If none of these work, should I have my motherboard exchanged?
My System SpecsSystem Spec
01 Jun 2012   #8

Windows 7 Home x64
 
 

Quote   Quote: Originally Posted by Holahihello View Post
Quote   Quote: Originally Posted by ignatzatsonic View Post
Strip it down and then add components back, one at a time, to try and isolate the offending component.

The test (power off, power cord unplugged):

Disconnect everything externally connected except the mouse and keyboard (printers, USB devices). If you are not using a wired mouse and keyboard see if you can borrow one.

Disconnect the power and data cables from all the drives inside the computer (Hard drives, DVD/CD drives).

Remove all the cards installed in the PCI slots including the video card. (be careful handling them and place them on a non conductive surface while testing).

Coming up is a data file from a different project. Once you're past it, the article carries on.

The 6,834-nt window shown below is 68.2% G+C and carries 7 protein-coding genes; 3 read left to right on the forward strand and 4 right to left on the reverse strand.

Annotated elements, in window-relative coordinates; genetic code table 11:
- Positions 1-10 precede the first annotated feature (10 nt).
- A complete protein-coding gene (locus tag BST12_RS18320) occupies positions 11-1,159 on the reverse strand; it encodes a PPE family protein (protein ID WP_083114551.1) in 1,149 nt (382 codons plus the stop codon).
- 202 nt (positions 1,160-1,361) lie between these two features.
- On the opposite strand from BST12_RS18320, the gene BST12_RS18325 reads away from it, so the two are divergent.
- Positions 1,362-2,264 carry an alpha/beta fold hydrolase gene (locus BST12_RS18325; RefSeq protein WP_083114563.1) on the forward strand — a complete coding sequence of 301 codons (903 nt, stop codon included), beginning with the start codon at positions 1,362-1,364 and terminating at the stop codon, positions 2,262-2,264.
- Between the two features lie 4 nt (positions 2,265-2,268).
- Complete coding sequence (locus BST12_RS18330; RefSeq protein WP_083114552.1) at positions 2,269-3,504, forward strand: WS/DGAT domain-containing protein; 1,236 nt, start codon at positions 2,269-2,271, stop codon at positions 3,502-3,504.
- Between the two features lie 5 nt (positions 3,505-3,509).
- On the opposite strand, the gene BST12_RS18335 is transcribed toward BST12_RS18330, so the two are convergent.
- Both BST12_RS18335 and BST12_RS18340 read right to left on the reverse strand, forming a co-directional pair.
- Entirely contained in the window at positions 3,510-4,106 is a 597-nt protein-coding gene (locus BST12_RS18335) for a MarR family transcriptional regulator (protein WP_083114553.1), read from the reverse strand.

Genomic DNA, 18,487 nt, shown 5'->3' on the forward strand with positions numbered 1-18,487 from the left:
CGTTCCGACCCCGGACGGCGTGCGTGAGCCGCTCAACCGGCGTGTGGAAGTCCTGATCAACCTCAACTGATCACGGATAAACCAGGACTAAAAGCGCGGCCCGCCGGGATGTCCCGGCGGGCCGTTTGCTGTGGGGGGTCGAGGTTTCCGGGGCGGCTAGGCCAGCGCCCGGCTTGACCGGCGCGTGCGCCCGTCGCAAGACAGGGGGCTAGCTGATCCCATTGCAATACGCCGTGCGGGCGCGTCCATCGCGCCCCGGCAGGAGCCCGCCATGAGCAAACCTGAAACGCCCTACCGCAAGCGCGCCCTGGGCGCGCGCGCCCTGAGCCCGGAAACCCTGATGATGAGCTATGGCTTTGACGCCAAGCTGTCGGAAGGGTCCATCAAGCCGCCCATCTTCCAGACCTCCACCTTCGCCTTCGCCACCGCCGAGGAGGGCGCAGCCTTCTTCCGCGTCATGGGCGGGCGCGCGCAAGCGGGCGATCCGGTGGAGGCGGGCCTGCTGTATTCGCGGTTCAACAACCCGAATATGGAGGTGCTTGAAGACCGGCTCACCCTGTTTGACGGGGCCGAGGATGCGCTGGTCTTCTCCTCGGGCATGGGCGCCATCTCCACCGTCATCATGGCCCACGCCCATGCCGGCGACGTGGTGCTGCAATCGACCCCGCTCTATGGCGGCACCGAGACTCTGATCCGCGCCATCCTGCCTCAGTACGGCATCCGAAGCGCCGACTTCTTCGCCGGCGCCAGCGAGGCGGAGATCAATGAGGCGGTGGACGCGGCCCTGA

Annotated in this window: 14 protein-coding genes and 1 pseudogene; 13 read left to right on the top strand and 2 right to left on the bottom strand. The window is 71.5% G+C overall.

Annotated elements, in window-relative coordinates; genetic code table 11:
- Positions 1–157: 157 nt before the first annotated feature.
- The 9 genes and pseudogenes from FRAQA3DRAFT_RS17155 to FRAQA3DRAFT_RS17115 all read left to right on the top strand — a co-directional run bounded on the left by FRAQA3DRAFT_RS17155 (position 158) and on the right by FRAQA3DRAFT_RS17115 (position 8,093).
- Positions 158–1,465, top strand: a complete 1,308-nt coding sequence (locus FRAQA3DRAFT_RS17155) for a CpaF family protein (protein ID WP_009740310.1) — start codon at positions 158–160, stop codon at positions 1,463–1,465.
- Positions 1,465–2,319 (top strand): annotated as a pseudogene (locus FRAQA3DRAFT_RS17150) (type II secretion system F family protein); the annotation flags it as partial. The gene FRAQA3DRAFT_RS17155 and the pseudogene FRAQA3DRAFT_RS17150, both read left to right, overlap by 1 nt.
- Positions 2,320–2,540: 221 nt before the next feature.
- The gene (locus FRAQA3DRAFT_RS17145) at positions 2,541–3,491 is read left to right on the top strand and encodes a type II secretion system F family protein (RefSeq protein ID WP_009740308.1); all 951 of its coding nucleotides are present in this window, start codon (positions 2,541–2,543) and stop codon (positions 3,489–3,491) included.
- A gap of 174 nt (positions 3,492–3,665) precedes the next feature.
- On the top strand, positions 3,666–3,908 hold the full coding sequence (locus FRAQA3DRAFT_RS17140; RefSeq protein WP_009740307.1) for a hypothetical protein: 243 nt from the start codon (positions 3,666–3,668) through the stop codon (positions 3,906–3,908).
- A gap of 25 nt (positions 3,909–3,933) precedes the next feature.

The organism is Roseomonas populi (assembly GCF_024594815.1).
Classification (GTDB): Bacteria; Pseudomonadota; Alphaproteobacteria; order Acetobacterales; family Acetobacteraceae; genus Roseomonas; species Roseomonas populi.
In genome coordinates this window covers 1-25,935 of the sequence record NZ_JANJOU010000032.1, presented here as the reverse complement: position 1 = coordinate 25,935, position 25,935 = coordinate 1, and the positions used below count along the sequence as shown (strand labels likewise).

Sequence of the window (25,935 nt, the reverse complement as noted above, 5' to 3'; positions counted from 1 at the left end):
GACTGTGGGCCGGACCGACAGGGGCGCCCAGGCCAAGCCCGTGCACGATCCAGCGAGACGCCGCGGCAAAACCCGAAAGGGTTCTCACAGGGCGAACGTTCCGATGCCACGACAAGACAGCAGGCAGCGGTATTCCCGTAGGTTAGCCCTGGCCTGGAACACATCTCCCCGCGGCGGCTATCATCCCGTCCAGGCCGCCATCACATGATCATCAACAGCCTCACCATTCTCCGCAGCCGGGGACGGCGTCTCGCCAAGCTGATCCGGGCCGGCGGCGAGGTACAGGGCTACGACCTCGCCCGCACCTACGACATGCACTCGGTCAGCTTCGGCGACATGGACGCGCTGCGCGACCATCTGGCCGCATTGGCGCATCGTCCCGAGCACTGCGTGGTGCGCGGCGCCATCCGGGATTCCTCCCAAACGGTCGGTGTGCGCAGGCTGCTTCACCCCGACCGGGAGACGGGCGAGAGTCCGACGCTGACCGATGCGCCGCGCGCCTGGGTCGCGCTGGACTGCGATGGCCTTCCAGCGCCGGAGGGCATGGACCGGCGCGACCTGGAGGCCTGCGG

Remove all the RAM sticks (same rules as above).
Now connect the power cord and turn the PC on.

The motherboard should start beeping. You should get a beep code that tells you there is no memory. This is good, it means the processor is functioning and the motherboard is good so far.

Now add one stick of memory in Slot A1 and power on. More beeping: "no video card" beep code. This is good.

Then add the video card and connect it to the monitor. You should get no beeping and you should see the BIOS screens, ending with the message that there is no boot device.
If you get no video then switch the one memory stick installed for another one and test.

Continue adding components one at a time.

If at any point the PC fails the the last component added was the problem one.

If you removed everything and there is only the Motherboard (with integrated video), processor, and power supply to contend with and it does not POST or show anything on the screen, then the problem is one of those three.

If you have tested by using another power supply then you are down to two. CPUs rarely fail, so motherboard is the most likely guess.

Try performing a CLRTC or Clear CMOS as a last ditch effort, and check the 3v battery. Both long shots, but what do you have to lose at this point.